United States v. Gust, 405 F.3d 797 (9th Cir. 2005)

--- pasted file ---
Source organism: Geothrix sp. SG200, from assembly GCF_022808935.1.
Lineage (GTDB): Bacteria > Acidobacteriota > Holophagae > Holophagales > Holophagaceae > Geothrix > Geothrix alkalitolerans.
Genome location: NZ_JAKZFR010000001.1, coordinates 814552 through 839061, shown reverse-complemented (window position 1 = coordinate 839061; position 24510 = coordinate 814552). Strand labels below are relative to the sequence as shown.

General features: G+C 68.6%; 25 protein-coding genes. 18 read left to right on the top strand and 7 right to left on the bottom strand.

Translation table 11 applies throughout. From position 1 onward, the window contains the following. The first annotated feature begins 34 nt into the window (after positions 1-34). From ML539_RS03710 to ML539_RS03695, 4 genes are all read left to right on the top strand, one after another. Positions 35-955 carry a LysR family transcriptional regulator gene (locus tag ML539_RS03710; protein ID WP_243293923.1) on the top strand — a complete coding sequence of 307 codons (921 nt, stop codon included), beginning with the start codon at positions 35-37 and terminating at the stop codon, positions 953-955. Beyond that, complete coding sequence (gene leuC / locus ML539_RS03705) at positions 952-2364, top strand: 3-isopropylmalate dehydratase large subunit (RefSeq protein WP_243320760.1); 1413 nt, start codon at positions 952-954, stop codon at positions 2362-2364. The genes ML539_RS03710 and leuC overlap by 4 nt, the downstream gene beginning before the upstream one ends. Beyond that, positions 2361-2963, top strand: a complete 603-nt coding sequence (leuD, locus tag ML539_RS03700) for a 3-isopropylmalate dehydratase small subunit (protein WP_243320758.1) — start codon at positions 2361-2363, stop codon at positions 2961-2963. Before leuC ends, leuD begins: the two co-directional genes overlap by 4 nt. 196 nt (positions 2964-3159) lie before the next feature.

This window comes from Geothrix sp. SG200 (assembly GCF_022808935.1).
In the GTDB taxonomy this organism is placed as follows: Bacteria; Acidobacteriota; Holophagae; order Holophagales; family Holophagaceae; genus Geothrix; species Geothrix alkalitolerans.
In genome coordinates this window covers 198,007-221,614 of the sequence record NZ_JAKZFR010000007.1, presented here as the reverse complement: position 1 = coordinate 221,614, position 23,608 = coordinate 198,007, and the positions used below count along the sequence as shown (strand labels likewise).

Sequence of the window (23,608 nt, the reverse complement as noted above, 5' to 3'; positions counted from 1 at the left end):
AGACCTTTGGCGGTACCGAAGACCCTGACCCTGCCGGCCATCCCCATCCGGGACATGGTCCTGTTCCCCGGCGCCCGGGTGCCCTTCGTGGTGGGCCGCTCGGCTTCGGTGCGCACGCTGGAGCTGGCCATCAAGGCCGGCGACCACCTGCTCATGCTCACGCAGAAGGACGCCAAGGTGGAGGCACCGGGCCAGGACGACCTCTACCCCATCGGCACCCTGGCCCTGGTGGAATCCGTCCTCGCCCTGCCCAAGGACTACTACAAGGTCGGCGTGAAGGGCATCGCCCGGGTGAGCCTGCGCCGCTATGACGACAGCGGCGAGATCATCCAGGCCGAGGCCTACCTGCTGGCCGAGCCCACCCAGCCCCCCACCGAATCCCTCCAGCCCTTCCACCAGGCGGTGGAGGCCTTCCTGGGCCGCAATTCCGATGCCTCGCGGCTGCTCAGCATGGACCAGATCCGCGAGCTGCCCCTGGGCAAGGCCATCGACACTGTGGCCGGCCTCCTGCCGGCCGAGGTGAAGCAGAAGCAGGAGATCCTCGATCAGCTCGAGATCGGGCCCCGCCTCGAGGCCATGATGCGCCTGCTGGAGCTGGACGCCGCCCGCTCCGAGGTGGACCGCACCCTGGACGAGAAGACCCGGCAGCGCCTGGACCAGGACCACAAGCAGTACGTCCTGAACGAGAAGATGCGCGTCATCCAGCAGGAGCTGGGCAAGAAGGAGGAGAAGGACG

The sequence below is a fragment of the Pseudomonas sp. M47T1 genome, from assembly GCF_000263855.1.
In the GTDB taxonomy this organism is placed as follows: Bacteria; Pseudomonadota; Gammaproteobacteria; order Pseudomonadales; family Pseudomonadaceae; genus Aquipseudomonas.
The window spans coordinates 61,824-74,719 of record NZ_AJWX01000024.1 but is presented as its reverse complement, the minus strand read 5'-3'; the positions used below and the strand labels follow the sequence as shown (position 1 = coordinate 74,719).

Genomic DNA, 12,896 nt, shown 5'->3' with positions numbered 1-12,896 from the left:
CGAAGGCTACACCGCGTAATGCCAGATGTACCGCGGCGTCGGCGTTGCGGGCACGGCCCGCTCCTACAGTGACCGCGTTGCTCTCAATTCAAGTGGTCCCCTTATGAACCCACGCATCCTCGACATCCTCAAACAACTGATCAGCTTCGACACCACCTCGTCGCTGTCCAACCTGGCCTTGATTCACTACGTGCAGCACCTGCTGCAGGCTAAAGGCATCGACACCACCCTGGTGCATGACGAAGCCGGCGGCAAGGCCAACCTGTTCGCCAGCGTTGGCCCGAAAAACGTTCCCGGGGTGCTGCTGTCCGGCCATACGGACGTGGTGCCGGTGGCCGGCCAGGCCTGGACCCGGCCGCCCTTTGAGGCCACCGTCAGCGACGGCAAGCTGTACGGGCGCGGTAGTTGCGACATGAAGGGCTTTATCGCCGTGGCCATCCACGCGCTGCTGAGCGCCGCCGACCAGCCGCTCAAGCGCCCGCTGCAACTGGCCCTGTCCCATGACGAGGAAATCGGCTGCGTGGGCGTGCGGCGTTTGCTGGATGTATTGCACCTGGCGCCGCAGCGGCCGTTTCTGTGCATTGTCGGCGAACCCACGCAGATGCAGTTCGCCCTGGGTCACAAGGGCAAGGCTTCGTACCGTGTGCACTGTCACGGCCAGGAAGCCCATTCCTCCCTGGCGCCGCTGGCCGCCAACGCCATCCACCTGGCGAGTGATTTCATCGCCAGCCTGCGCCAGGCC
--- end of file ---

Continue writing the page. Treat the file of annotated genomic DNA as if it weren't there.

The “single-purpose container” exception to the search warrant requirement traces its origin to Arkansas v. Sanders, 442 U.S. 753 (1979), which noted that certain containers may be searched without a warrant, because their contents are so apparent, for example, a gun case. In a later decision, Robbins v. California, 453 U.S. 420 (1981), the Court observed that this principle was closely related to the plain view doctrine. Robbins was later overruled in United States v. Ross, 456 U.S. 798 (1982). In this case, the Ninth Circuit held that the question of whether a container satisfies this standard should be viewed from the lay person’s point of view, not the viewpoint of a trained law enforcement officer, because the issue focuses on the defendant’s expectation of privacy. The court concluded that the container in this case could not be readily identified as a gun case and, therefore, the warrantless search was unlawful.